Also how would you find the average constant?

In summary: From the data it seems like line 1 and 3 have the same concentration of [B], but line 2 has a much higher concentration of [B]. This means that the rate for line 2 is much higher than for line 1 and 3.Based on this, you can conclude that the rate law for line 2 is k[B]^{2}[C]^{z}=108 mol/L*s.

Hello

If we have a number of trials, and are given the concentration of 3 reactants is this how you would find the rate law? Also how would you find the average constant?

$$1 : 0.001 \ \ 0.1 \ \ 0.2 \ \ 1.2 \times 10^{-6}$$
$$2 : 0.001 \ \ 0.4 \ \ 0.2 \ \ 0.48\times 10^{-5}$$
$$3 : 0.003 \ \ 0.1 \ \ 0.2 \ \ 108\times 10^{-7}$$
$$4 : 0.003 \ \ 0.4 \ \ 0.4 \ \ 86.4 \times 10^{-6}$$

The 4 numbers are the # of trials, and the three numbers beside them are the concentration of the three reactants. The last number is the rate in $$mol/L*s$$

So using the rate law $$k[A]^{m}^{n}[C]^{z}$$ I know that in trial 1 the rate goes down by a factor of $$1/4$$. A and C are the same but B changes. Does that mean B's reaction order is 1/4?
Any help in trying to find the average value of the rate constant and the rate law would be appreciated.

Thanks

Last edited:
would i have to compare rates from three experiments?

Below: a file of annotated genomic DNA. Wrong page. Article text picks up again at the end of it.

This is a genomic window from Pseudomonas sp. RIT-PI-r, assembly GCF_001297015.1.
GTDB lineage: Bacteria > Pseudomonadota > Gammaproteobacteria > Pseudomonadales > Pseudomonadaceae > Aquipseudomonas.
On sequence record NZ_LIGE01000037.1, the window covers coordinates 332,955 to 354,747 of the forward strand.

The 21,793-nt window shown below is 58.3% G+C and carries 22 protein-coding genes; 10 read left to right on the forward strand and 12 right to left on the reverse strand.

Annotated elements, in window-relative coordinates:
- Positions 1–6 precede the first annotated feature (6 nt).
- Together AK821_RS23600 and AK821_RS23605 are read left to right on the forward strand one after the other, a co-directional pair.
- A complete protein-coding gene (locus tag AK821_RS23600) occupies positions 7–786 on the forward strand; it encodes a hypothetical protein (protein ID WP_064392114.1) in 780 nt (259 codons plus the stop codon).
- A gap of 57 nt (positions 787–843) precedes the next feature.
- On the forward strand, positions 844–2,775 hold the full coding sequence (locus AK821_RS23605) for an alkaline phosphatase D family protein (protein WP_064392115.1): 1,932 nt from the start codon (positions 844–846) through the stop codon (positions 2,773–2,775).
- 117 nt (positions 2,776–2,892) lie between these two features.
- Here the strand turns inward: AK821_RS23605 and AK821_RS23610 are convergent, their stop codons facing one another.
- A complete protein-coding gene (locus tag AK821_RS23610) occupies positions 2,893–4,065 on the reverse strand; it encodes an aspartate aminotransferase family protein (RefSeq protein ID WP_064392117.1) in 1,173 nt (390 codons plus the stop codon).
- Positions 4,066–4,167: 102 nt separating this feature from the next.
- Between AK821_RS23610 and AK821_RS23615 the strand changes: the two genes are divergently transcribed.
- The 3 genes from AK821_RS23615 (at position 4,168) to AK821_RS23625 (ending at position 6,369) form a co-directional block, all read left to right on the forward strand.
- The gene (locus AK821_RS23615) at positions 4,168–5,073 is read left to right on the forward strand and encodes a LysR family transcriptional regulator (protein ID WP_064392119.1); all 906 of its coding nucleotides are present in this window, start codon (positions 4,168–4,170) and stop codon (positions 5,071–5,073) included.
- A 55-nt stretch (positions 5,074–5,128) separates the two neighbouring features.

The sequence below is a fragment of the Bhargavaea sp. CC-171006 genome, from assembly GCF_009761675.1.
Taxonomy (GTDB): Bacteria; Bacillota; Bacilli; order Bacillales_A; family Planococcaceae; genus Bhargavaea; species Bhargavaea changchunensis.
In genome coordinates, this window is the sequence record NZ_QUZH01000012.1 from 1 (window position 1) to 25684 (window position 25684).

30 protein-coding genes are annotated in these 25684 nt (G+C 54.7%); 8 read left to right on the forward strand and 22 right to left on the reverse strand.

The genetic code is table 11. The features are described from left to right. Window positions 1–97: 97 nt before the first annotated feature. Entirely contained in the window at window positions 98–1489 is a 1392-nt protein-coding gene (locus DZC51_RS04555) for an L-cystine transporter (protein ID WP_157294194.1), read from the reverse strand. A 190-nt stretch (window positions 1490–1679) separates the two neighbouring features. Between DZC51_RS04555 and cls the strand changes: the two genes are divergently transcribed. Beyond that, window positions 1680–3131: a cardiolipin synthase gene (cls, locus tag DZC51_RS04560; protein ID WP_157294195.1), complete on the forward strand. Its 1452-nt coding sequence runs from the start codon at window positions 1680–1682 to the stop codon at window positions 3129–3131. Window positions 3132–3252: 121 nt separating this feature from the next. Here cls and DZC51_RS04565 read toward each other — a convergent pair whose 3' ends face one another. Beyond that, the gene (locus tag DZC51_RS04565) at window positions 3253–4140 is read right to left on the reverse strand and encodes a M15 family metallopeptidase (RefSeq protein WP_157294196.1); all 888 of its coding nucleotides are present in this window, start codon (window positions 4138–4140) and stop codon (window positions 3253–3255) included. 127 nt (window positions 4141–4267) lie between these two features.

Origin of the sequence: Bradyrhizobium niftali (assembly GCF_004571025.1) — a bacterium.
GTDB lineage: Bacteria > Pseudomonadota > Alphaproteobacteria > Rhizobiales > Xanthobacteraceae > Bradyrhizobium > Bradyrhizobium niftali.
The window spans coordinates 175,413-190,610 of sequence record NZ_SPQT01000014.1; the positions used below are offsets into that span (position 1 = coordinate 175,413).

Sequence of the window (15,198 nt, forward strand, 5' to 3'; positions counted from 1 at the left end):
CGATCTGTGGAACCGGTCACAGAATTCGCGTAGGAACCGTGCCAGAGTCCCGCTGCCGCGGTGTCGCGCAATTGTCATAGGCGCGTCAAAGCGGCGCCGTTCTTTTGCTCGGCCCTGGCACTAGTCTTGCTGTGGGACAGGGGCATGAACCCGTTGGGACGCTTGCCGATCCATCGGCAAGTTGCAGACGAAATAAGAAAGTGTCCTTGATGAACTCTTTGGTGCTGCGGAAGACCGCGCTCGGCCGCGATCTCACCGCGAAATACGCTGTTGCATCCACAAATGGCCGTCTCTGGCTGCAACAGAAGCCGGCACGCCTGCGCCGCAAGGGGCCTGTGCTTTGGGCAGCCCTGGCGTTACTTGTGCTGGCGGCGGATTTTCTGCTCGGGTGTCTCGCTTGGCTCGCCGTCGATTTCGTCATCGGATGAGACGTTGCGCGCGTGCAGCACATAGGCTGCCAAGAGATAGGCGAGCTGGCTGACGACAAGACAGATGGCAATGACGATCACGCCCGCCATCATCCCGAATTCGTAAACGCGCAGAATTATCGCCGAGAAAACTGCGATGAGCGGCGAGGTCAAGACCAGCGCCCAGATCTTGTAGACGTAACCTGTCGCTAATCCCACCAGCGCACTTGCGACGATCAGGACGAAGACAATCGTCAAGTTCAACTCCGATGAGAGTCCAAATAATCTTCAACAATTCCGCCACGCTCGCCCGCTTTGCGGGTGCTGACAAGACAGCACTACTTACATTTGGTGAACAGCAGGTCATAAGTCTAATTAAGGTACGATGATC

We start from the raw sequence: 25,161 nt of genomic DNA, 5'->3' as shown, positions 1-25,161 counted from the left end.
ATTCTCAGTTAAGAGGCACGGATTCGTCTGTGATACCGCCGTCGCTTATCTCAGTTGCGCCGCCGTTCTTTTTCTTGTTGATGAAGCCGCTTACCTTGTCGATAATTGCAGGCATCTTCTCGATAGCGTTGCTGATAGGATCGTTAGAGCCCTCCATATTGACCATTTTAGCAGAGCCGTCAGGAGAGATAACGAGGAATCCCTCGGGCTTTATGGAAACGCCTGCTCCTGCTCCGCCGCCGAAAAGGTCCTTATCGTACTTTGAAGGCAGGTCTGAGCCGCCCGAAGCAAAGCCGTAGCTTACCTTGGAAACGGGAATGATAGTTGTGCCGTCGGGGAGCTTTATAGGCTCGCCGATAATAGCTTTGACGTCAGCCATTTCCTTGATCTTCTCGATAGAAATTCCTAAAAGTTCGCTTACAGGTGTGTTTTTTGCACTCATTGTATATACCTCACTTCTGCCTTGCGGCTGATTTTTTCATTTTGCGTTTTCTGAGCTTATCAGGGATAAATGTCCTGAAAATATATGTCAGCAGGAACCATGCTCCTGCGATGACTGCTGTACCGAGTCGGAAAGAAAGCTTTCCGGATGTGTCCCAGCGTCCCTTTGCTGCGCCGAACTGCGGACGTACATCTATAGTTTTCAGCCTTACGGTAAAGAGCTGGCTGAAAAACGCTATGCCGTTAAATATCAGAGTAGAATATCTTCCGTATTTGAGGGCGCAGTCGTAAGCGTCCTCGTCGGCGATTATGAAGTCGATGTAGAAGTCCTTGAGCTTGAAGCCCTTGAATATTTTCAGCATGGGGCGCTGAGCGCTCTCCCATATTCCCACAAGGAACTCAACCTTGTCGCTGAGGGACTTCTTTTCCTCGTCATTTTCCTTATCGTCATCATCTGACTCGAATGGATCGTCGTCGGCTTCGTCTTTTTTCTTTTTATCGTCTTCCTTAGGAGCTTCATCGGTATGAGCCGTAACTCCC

You were close, just one manipulation, and one final step to get the answer.

When trying to find the rate law pick the two trials where the concentrations of two of the substances stay the same and only one changes then solve for the rate law by taking the ln of the solution.

$$\frac{rate2}{rate1}=\frac{k[A]^x ^y [C]^z}{k[A]^x ^y [C]^z}$$

Say we take runs 1 and 2 where the 1st (A) and 3rd (C) reactant concentrations stay the same so we can just cancel out the A's, C's and k's: the reaction constant is the same at constant temperature which we are assuming with the experimental data:

$$\frac{1.2\times{10^-6}}{0.48\times{10^-5}}=\frac{(0.1)^y}{(0.4)^y}$$

One of the rules of exponents allows us to simplify the right side:

$$0.25=(0.25)^y$$

Finally take the ln of both sides to bring down the unknown y and solve for the rate order value for the "B" concentration.

$$ln(0.25)=yln(0.25)$$
$$y = 1$$

I believe that because from Trial 1 to Trial 2, goes down 1/4th while A and C remain constant, and the rate also changes by a factor of 1/4th, this means that is zeroth order in relation to the rate constant, so I believe that you can strike it from your rate law; meaning that the rate law will now only depend on A and C.

If I am on the right track, let me advise you to use that knowledge to find the exponents for A and C. Hint: for [C] look at Trials 3 and 4 and apply your knowledge of the rate laws.

Correct me if I'm wrong, it's been a while since I did rate of reactions, so I may be a little fuzzy.

-Art

EDIT: Hrmph never mind then, I must be incorrect. bross, good solution

so would the reaction equation be $${k[A]^0 ^1 [C]^0}$$ making it an overall order of 1? How do you find k? k would be 1 because it cancels out and has no effect on the reaction?